History of Hasidic Immigration to Williamsburg:
The trend of Jewish immigration to Williamsburg as compared to the immigration patterns in America is completely different. The percentage of reformed and non-practicing Jews has increased in the United States, while in Williamsburg there has been an enormous influx of orthodox European Jews replacing their more liberal predecessors. Today, almost all of the Jews in Williamsburg are Hasidic.
Many Western European Jews were well established in the United States and Williamsburg by the end of the Civil War. However, the first orthodox Jewish rabbis did not establish themselves in Brooklyn until the 1920s. These rabbis established the religious network that the Satmar and other Hasidic sects would follow after World War II. A large wave of Hasidic Jews came to Williamsburg during WWII to escape the Holocaust. In the 1940s and 1950s, the Hasidic Jews were surrounded by a non-Hasidic community. Today, almost all the Jews in Williamsburg are orthodox. As a result, the Hasidic community has isolated itself from the rest of Williamsburg. The Hasidic Jews in the neighborhood do not particularly interact with other sects of people because their enclave is so powerful and almost no outside intervention is needed.
Small Businesses in the Hasidic Enclave of Williamsburg:
The majority of the Hasidic enclave is located down Lee Avenue. The small businesses in the enclave vary from optical stores to bakeries. The Hasidic enclave is a very isolated region and the small businesses in the enclave are made to serve the Jewish community within. The small business owners in the enclave are not interested in appealing to outsiders. Most shoppers are Hasidic themselves because outsiders are not felt welcome. Hasidic men own a majority of the small businesses in this area while women stay at home and look over their children.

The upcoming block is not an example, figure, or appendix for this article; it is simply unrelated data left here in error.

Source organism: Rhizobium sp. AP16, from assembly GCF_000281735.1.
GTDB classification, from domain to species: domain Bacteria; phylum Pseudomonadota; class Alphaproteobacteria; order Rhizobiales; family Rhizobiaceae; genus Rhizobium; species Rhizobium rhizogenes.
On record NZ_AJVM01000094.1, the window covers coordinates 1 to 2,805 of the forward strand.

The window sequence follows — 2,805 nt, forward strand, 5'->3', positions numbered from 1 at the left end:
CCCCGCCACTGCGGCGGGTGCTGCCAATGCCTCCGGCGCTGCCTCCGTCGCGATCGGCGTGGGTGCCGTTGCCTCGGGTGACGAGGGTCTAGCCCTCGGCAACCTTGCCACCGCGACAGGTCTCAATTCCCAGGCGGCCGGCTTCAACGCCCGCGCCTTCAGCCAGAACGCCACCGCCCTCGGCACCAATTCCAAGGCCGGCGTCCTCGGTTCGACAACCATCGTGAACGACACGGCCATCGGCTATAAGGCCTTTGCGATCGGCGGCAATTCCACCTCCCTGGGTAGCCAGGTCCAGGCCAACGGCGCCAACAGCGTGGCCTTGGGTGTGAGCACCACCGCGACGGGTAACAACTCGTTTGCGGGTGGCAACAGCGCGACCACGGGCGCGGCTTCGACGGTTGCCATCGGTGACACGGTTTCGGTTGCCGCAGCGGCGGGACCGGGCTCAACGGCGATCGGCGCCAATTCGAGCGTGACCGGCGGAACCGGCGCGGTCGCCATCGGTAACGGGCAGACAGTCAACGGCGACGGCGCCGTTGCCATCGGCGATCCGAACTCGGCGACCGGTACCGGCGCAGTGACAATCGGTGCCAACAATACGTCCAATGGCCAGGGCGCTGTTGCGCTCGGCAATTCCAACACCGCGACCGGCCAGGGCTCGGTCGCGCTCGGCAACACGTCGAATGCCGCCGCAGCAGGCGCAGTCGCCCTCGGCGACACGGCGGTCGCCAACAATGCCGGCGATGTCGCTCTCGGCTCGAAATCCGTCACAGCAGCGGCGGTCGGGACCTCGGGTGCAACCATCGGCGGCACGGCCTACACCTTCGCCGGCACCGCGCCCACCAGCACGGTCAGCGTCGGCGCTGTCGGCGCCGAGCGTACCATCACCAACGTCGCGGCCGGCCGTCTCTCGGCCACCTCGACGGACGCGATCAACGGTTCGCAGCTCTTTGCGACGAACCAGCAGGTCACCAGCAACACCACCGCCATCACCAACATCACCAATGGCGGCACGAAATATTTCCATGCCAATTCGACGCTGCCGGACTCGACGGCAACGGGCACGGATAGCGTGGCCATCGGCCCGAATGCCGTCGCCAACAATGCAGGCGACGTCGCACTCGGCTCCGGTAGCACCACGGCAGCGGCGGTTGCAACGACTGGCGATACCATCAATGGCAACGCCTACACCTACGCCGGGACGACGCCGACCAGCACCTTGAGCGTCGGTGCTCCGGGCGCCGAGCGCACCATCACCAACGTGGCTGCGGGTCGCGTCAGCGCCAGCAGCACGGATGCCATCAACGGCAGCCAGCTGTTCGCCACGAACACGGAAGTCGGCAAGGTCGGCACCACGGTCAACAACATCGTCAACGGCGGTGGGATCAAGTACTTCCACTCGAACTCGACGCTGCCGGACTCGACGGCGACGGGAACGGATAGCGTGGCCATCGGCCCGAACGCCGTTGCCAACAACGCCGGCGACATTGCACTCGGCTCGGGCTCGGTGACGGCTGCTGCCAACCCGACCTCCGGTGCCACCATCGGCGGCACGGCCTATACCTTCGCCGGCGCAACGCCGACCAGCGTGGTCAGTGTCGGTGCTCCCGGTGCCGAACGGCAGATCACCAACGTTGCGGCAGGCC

The small businesses in the enclave provide whatever the Hasidic community needs; anything else is not sold there. No major food chains are located in the enclave, such as Subway or Burger King. This makes sense because the food needs to be kosher and for food to become kosher it takes a long and costly process. Other large chains such as Best Buy are also not present. Instead, there are many small stores that sell audio equipment. Other types of small businesses in the enclave include bookstores, bakeries, jewelry stores, and clothing stores.
Bookstores in the Hasidic enclave include only Hasidic literature. This would range from short stories written in Hebrew to religious readings. Hasidic people like to teach their children from the Jewish scriptures and feel that the literature of other cultures is not necessary in the development of their children. This explains why literature outside of the Hasidic influence is not present in any bookstore.
Most of the bakeries in the Hasidic enclave are owned by women. We observed that women in the Hasidic community stick to gender roles, which would include baking. We interviewed Esther, who is a worker at the Bakery & Ice Cream Shop. The store has been open since 1984 and sells Jewish delicacies such as challah, apple pie, and macaroons. Esther said: “Challah is our best seller in this community. It’s a sweet type of bread that is consumed in large amounts throughout the year. The children like to stop by here every day after school to pick up cookies and other sweets.”
Another striking feature of the Hasidic enclave is the numerous jewelry stores that are dispersed throughout the area. The enclave sells all types of jewelry ranging from necklaces to bracelets. During the early 20th century, and even further back in history, Jews were forced out of a lot of businesses. The only business they were able to perfect was the mercantile business and jewelry was light, valuable, and very easy to sell. This trend continues to this day in the Hasidic enclave of Williamsburg.
In addition to jewelry stores, there are many Jewish clothing stores down Lee Avenue. However, the only clothing that these stores sell is the conservative Hasidic clothing that the Hasidic people wear. These clothes include spodiks (tall fur hats), tichels (headscarves worn by women), suits, and dresses. We interviewed Isaac Goldberg, who is an employee at Waldman’s clothing store. He told us: “The Hasidic community in Williamsburg is very conservative. All of the clothing that is sold in this community is religious and I know it looks weird to you since you are outsiders. The reason that we only sell religious clothing here is because these people would buy no other clothing. So since we are a business, we have to adapt to our customers’ needs.”
Our experience in the Hasidic enclave was an uncomfortable one. We were instantly spotted by the Hasidic people as outsiders and immediately shunned. The men, women, and children would not want to walk around us and a small number of them would even answer us back when we asked them questions. The Hasidics are conservative people, which would explain why we were avoided because of our non-Hasidic background. The Hasidic enclave has everything that the community needs which explains its seclusion.